On The Town (1949)

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A Grand Day Out

On The Town is a unique beast of movie musical as MGM never followed up on it in one of the most noteworthy uses of location filming in a Hollywood movie up until that point. On the Town captures New York City circa 1949 in beautiful Technicolor as three sailors on leave spend 24 hours tearing up the town. When three men on board a ship without female interaction have leave, then dames become the ultimate aim. On the Town is also another example of Old Hollywood’s idealisation of the navy, particularly in musicals. Did movies like this effect recruitment? They sure make the navy look fun and even explicitly state it during the On the Town number, “Travel! Adventure! See the world!”. Likewise MGM musicals really aren’t given the credit of just how funny they are, especially those penned by Betty Comden and Adolph Green. “It’s 9:30 already. The day’s gone and we haven’t seen a thing yet.” – Just right after that montage of you exploring the entire city?

Many shots in On the Town, particularly in the opening montage have an un-staged feel to them which give an insight into the world at the time, full of regular people getting on with their lives. The sets here are more on the realistic side and less artificial compared to other MGM musicals, allowing for the transitions between locations and sets to go by largely unnoticed.

Vera Ellen couldn’t be more girl next door, very pure and innocent (as reflected in the number Main Street). Ann Miller and Betty Garret on the other are the opposite to this, which gives the movie characters of both the innocent and then the sex crazed variety. Betty Garret’s nymphomaniac tendencies are on full display as soon as we meet her character of Hidly Esterhazy; she really wants to get Sinatra back up to her place, really badly.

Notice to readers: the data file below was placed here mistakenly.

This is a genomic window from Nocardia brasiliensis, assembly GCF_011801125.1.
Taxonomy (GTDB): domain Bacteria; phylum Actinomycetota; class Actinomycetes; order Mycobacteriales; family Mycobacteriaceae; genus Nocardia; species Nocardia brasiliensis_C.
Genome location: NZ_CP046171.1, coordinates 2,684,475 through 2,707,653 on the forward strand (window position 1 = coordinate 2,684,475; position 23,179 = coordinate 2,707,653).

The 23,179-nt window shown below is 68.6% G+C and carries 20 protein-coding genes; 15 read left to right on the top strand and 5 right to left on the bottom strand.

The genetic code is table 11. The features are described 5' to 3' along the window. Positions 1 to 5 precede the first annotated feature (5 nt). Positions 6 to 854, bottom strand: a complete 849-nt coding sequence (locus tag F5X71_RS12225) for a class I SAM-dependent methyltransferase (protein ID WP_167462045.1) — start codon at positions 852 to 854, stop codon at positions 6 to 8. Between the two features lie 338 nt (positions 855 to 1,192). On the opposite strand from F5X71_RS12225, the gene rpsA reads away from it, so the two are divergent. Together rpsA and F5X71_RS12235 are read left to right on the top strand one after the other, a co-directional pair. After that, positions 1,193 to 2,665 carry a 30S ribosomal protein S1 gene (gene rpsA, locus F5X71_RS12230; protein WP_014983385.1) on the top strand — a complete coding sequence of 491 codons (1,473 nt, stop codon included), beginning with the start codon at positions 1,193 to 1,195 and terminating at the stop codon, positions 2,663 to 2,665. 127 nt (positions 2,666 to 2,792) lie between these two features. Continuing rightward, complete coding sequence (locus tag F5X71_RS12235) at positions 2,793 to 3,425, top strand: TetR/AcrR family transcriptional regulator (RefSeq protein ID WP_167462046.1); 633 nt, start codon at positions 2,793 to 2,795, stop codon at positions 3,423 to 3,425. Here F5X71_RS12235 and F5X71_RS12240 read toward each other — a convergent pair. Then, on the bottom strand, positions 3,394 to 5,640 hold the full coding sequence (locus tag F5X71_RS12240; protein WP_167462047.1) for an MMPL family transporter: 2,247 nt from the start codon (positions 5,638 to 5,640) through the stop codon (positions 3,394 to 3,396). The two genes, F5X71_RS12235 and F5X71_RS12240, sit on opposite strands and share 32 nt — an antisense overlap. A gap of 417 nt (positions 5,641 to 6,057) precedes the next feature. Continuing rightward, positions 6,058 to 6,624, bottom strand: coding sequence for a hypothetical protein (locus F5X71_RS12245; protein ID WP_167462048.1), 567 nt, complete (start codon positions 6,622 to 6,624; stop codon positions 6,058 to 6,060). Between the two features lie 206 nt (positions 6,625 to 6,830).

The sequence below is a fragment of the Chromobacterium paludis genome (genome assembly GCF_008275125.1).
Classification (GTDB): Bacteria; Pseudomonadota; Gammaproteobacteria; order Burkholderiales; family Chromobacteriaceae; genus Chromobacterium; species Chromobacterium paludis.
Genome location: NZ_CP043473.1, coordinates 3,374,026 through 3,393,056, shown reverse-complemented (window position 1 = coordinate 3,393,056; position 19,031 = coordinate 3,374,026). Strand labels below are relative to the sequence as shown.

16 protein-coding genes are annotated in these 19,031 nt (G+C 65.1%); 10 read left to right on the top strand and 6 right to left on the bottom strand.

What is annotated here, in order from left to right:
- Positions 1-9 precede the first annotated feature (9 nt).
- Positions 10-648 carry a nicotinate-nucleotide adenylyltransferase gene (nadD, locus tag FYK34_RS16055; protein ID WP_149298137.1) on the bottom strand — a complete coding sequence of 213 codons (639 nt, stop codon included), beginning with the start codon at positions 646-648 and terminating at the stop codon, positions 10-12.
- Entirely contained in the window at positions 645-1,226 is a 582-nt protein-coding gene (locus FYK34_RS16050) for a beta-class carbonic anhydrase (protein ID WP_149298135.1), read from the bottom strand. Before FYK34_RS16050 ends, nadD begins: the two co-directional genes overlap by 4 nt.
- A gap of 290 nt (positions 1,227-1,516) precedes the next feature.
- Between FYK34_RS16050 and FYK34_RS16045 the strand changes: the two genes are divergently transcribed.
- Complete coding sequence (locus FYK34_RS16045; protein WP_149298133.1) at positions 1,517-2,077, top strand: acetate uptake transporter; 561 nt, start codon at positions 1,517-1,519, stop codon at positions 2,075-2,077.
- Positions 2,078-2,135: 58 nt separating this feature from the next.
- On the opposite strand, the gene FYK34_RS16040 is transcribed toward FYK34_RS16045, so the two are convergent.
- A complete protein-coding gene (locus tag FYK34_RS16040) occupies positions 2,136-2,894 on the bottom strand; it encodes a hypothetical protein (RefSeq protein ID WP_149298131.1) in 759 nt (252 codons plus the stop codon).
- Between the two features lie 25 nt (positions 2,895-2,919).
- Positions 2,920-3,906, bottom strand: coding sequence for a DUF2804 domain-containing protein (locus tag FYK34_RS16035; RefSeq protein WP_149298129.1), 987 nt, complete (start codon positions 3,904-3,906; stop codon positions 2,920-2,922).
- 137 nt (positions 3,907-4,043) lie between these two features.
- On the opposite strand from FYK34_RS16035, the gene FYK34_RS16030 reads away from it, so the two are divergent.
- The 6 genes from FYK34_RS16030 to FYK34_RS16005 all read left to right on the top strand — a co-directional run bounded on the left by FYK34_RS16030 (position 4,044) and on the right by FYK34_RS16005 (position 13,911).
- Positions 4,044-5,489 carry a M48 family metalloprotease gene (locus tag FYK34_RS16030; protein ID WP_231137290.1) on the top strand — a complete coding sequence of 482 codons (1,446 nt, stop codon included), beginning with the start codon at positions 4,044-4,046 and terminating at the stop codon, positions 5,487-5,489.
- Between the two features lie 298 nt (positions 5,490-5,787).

Ann Miller however plays by far my favourite character is the film as the most unlikely of scientists, Claire Huddesen; a sex goddess with the personality of a weird girl – ah the best kinds of contradictions. In her own words she states she was running around with too much of all kinds of young men and just couldn’t settle down. Her guardian suggested that she take up anthropology and make a scientific study of man thus becoming more objective and getting them out of her system and being able to control herself; I love this character! Yet this has caused her to have a thing for prehistoric males over modern men. I can relate to being attracted to those alive decades ago but Ann Miller takes this further to hundreds of thousands of years.

Prehistoric Man is one of the odder musical numbers in the film history both in terms of lyrical content/themes as well as the number itself. As the caveman dancing, bongo bashing, Ann Miller being pulled along the floor by the hair madness proceeds, you have to ask yourself “what the hell am I watching?”. The soundtrack of On the Town is one of the finest in the MGM library; you know a musical soundtrack succeeds when you’re humming multiple tunes from it for a week after watching. The only track which falls flat for me is You’re Awful; with the absence any hook it’s not awful but mediocre.